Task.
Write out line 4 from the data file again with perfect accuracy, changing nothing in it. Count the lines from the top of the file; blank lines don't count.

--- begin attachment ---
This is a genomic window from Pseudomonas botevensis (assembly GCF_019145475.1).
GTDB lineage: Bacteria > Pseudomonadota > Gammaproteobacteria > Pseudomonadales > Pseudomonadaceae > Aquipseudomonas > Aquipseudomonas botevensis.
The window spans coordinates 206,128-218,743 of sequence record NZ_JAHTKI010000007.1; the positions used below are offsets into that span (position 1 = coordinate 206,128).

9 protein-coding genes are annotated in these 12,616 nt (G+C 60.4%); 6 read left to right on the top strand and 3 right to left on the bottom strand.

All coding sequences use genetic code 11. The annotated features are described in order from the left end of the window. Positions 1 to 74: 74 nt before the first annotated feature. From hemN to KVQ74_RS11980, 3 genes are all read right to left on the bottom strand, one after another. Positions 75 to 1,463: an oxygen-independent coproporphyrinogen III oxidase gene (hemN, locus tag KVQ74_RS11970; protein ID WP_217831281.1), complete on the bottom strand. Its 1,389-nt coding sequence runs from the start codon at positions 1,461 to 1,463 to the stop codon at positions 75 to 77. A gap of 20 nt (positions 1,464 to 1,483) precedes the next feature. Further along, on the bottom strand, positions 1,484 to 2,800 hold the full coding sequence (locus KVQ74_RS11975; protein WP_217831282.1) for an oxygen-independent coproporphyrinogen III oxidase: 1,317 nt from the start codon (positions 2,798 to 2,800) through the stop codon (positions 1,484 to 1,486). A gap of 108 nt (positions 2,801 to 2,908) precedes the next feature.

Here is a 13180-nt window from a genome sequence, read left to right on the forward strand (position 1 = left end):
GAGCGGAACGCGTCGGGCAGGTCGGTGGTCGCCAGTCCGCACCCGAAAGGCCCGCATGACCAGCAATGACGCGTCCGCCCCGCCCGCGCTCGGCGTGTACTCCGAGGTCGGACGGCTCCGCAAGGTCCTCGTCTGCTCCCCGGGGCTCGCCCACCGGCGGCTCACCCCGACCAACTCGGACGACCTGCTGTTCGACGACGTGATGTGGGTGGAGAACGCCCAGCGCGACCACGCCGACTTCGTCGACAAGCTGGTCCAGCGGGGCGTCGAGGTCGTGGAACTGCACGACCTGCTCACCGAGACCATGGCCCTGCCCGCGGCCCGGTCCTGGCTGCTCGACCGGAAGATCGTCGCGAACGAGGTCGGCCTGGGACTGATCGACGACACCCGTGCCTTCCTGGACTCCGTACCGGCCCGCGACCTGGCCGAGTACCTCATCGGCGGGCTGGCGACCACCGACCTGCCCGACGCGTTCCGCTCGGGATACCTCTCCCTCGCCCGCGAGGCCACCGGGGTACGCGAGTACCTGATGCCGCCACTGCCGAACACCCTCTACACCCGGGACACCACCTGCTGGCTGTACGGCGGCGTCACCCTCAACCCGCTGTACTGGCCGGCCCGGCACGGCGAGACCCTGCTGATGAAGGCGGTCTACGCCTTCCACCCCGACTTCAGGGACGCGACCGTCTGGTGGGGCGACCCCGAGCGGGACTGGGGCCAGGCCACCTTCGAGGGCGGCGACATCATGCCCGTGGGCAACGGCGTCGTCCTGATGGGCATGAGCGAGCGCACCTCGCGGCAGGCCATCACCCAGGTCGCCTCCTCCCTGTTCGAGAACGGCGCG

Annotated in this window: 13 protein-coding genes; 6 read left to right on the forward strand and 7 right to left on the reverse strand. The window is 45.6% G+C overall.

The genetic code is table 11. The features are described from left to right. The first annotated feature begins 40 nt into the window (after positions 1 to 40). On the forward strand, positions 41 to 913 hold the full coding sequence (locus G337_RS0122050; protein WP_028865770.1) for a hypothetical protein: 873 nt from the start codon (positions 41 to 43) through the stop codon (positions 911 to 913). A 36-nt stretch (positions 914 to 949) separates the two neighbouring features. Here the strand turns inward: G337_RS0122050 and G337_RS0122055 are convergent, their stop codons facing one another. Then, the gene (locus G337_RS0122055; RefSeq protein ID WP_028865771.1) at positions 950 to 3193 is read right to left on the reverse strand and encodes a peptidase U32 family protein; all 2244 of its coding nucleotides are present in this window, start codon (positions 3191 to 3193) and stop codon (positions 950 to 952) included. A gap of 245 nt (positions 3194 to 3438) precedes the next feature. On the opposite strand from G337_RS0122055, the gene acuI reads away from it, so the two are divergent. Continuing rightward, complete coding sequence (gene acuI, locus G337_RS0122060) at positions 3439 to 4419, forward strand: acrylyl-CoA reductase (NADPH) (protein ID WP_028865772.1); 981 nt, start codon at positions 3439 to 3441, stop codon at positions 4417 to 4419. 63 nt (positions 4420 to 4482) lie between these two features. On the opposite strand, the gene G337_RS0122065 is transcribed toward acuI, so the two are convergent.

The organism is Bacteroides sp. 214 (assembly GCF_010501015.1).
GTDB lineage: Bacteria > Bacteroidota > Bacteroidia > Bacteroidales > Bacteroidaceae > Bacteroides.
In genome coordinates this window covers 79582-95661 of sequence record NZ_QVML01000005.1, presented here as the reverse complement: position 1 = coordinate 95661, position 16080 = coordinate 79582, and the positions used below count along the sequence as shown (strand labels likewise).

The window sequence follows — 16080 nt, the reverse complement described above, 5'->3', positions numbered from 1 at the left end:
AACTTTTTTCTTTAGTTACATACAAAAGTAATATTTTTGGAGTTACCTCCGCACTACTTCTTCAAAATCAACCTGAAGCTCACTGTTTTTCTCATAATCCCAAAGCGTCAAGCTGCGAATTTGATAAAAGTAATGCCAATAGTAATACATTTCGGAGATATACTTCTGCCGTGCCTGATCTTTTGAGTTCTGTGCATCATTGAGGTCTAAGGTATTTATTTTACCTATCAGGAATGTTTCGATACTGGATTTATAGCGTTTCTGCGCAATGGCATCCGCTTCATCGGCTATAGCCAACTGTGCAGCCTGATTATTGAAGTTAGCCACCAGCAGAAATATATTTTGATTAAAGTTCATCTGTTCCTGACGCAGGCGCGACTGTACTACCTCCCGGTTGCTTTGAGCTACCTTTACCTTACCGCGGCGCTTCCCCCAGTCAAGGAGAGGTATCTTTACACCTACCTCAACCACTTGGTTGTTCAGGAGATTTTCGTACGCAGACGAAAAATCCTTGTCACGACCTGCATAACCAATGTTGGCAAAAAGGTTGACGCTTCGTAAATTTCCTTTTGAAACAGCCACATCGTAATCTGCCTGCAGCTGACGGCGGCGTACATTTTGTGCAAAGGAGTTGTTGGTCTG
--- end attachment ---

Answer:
9 protein-coding genes are annotated in these 12,616 nt (G+C 60.4%); 6 read left to right on the top strand and 3 right to left on the bottom strand.